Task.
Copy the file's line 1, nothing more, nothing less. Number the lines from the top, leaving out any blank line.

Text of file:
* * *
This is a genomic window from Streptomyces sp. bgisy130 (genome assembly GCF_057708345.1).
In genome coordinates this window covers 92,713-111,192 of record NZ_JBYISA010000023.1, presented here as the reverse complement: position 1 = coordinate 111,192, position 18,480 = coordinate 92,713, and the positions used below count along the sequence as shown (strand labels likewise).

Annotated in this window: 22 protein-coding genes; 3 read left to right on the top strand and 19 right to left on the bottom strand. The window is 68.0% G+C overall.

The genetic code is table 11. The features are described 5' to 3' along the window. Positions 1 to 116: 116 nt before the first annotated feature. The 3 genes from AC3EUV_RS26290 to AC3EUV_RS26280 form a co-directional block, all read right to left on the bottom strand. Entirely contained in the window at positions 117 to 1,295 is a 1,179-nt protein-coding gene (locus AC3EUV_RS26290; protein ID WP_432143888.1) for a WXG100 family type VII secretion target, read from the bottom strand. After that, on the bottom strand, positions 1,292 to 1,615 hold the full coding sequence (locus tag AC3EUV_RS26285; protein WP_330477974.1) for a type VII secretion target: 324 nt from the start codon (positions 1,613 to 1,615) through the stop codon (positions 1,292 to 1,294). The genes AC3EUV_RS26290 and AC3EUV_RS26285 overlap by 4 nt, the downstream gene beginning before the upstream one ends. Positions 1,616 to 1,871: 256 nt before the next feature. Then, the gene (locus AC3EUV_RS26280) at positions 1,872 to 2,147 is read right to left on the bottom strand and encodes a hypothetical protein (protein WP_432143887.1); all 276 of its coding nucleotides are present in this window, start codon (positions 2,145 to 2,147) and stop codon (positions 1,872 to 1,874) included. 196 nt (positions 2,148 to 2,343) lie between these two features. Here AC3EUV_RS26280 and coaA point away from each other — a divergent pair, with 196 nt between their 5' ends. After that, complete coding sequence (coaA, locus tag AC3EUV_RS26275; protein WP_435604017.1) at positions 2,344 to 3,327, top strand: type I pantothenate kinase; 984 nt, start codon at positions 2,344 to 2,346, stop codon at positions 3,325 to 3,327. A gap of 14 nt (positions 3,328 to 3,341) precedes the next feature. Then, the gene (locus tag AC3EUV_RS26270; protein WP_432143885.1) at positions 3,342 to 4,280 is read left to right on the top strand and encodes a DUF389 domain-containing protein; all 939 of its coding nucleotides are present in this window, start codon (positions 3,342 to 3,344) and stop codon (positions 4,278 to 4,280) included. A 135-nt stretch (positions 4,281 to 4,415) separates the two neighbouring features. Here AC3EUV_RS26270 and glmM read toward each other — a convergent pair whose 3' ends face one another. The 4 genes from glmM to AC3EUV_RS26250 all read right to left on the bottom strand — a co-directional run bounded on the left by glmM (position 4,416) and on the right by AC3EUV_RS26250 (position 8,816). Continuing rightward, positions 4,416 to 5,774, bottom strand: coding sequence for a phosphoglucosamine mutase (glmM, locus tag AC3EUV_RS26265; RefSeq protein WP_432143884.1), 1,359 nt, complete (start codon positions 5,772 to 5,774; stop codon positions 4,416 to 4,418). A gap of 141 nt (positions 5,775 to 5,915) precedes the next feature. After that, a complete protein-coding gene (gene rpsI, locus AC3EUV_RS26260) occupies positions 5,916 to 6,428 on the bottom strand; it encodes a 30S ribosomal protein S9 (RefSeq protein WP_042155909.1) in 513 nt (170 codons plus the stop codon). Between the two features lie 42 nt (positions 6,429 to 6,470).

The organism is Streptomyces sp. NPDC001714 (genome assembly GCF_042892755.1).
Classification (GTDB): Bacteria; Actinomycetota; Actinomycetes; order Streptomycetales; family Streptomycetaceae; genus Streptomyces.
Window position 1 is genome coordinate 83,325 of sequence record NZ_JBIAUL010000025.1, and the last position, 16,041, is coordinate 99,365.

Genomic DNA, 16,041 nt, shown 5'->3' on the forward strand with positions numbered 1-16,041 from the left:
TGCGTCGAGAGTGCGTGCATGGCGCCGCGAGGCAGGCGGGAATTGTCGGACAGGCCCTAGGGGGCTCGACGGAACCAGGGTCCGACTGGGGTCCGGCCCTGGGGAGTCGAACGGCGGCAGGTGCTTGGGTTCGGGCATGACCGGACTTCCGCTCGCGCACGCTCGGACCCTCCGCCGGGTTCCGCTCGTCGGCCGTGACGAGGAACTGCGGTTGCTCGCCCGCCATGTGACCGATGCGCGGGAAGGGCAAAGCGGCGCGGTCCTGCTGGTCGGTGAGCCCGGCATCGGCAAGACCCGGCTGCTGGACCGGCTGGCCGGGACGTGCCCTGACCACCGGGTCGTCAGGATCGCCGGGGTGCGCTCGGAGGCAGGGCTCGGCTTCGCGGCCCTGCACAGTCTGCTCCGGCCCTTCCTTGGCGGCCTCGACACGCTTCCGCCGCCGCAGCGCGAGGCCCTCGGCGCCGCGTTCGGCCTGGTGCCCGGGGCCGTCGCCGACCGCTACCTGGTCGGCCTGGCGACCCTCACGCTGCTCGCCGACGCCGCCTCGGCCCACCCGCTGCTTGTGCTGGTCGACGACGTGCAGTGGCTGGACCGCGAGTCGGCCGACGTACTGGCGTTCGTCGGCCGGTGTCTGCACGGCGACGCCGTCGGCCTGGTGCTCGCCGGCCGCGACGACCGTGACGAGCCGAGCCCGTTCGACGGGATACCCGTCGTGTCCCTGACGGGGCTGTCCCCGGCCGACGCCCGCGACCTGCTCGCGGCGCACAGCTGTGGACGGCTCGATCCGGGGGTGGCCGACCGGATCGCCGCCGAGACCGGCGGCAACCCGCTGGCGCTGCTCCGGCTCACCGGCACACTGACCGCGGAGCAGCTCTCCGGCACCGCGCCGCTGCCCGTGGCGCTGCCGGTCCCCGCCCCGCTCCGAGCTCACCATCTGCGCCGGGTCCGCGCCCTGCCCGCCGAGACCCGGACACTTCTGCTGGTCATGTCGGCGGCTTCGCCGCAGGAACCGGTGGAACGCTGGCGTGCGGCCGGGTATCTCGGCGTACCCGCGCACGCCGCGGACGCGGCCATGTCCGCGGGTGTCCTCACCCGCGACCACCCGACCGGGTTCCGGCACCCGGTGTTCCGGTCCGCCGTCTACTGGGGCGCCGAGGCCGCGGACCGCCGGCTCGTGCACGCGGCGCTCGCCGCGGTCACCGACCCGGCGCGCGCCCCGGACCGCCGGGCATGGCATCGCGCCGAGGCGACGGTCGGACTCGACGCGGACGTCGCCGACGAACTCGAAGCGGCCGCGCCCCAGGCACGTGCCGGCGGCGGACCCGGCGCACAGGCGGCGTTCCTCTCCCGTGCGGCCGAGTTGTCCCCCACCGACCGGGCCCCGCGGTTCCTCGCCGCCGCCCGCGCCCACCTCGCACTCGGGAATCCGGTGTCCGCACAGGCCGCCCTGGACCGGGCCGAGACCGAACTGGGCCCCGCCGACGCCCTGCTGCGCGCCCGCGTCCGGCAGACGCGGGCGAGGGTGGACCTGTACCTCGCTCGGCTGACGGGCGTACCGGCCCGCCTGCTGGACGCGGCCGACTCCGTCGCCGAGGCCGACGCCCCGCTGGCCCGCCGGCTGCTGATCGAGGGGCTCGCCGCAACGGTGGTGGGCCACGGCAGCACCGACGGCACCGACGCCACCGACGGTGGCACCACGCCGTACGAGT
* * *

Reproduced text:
This is a genomic window from Streptomyces sp. bgisy130 (genome assembly GCF_057708345.1).